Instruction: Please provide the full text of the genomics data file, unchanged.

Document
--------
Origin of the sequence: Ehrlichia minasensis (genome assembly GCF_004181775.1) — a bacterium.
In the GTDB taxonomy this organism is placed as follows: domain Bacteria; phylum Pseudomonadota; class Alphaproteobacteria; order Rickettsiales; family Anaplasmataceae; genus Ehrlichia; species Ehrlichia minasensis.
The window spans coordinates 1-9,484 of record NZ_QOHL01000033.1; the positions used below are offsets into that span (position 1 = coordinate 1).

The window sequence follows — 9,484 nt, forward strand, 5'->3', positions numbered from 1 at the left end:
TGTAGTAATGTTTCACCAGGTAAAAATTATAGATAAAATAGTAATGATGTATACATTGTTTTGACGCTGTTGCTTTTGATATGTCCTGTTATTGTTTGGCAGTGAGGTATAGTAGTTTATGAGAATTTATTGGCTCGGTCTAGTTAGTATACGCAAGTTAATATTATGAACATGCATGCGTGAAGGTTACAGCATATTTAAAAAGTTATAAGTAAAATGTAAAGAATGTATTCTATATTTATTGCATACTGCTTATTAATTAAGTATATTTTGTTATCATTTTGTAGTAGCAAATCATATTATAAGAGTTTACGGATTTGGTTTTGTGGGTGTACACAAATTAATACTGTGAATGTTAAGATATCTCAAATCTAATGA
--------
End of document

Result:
Origin of the sequence: Ehrlichia minasensis (genome assembly GCF_004181775.1) — a bacterium.
In the GTDB taxonomy this organism is placed as follows: domain Bacteria; phylum Pseudomonadota; class Alphaproteobacteria; order Rickettsiales; family Anaplasmataceae; genus Ehrlichia; species Ehrlichia minasensis.
The window spans coordinates 1-9,484 of record NZ_QOHL01000033.1; the positions used below are offsets into that span (position 1 = coordinate 1).

The window sequence follows — 9,484 nt, forward strand, 5'->3', positions numbered from 1 at the left end:
TGTAGTAATGTTTCACCAGGTAAAAATTATAGATAAAATAGTAATGATGTATACATTGTTTTGACGCTGTTGCTTTTGATATGTCCTGTTATTGTTTGGCAGTGAGGTATAGTAGTTTATGAGAATTTATTGGCTCGGTCTAGTTAGTATACGCAAGTTAATATTATGAACATGCATGCGTGAAGGTTACAGCATATTTAAAAAGTTATAAGTAAAATGTAAAGAATGTATTCTATATTTATTGCATACTGCTTATTAATTAAGTATATTTTGTTATCATTTTGTAGTAGCAAATCATATTATAAGAGTTTACGGATTTGGTTTTGTGGGTGTACACAAATTAATACTGTGAATGTTAAGATATCTCAAATCTAATGA